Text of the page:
Last Tuesday MAD released the latest in their “MAD’s Greatest Artist’s” series- Dave Berg: Five Decades of The Lighter Side Of… As the title suggests it’s a collection of the best of Dave Berg featuring not only hundreds of examples of the best of “The Lighter Side of…” organized by decade, but also early work that is amazingly diverse in style and execution, book covers, some features he did the writing only on from the brief MAD Kids spinoff, some rare pencil roughs, gag photo ads he appeared in, lots of rare pictures and other fun stuff. It also features a fabulous foreword and portrait of Berg by the incomparable Drew Friedman, excerpts from an interview published in a 1970 issue of Jud Hurd‘s Cartoonist PROfiles, and an essay by his daughter Nancy about growing up in the MAD Berg household.
When Berg died in 2002 he had a number of “The Lighter Side of…” gags in the works for the next issue, written but unfinished. MAD assigned these to eighteen different MAD artists to complete and published them as a tribute to Dave. These included work by Jack Davis (his last published MAD work), Mort Drucker, Angelo Torres, Sergio Aragonés, George Woodbridge, Sam Viviano… a long list of great artists who were happy to pay tribute to a fellow member of the Usual Gang of Idiots who was one of the backbones of the magazine. That tribute from MAD #427 is also included in this book.
Sadly, being a very new artist there when this all took place (I had only been with MAD for a little over a year at the time) I was not one of the artists invited to do a tribute. Since that issue many other new Idiots have joined the MAD family, and so the editors took 14 classic Berg strips from over the years and assigned them to some of “the new guys (and gals)” as part of a never-before-seen feature in the book. This time I made the cut. In fact, I was given a choice of which one I wanted. I was tempted to do a “The Office” gag but could not resist doing a classic “Doctors” gag featuring Roger Kaputnik (aka Berg himself). My piece:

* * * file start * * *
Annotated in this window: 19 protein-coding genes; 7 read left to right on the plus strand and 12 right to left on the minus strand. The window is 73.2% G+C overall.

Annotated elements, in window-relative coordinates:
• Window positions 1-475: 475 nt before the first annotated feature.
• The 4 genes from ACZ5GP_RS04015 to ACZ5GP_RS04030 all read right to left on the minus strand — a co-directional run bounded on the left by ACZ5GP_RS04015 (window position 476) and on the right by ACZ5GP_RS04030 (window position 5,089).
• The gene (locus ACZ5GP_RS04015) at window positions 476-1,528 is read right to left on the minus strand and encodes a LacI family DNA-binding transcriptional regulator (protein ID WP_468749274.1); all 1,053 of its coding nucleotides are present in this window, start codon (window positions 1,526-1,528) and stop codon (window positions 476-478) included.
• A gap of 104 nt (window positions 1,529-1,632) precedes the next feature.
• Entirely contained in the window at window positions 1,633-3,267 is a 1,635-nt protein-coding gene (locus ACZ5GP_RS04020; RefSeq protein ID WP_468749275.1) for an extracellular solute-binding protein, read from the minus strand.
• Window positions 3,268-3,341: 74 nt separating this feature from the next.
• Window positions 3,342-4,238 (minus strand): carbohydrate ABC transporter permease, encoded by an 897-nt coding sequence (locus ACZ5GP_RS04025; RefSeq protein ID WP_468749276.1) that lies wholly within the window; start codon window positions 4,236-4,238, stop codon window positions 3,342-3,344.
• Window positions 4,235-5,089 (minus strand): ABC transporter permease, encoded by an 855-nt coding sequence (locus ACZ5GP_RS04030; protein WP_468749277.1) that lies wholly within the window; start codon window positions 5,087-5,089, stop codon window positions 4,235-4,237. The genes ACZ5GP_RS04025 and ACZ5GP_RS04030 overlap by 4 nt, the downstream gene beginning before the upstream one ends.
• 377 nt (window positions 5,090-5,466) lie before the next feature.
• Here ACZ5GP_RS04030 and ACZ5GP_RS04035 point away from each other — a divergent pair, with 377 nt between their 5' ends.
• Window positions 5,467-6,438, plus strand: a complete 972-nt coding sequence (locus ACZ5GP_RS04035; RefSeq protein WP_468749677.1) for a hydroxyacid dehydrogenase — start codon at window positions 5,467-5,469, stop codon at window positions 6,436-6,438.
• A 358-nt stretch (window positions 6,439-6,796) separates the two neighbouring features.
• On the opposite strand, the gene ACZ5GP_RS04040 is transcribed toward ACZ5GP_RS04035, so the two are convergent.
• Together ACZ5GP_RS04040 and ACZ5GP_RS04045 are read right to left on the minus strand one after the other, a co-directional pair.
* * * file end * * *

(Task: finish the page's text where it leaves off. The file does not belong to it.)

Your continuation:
I never got to meet Dave Berg. He didn’t make it to any of the MAD holiday parties (sadly long a thing of the past now) I was able to attend in my early days of drawing for the magazine, which was the place I was able to meet many MAD legends over dry turkey and glasses of scotch. Nevertheless, I was honored to be able to pay a small tribute to a man who made a lot of people smile for over half a century. This book is another home run in the “MAD‘s Greatest Artists” series. Despite my bookshelves groaning under the weight of these massive tomes, they are welcome and well-thumbed additions to the library.
See full post here: Tom's MAD Blog!2013-11-12.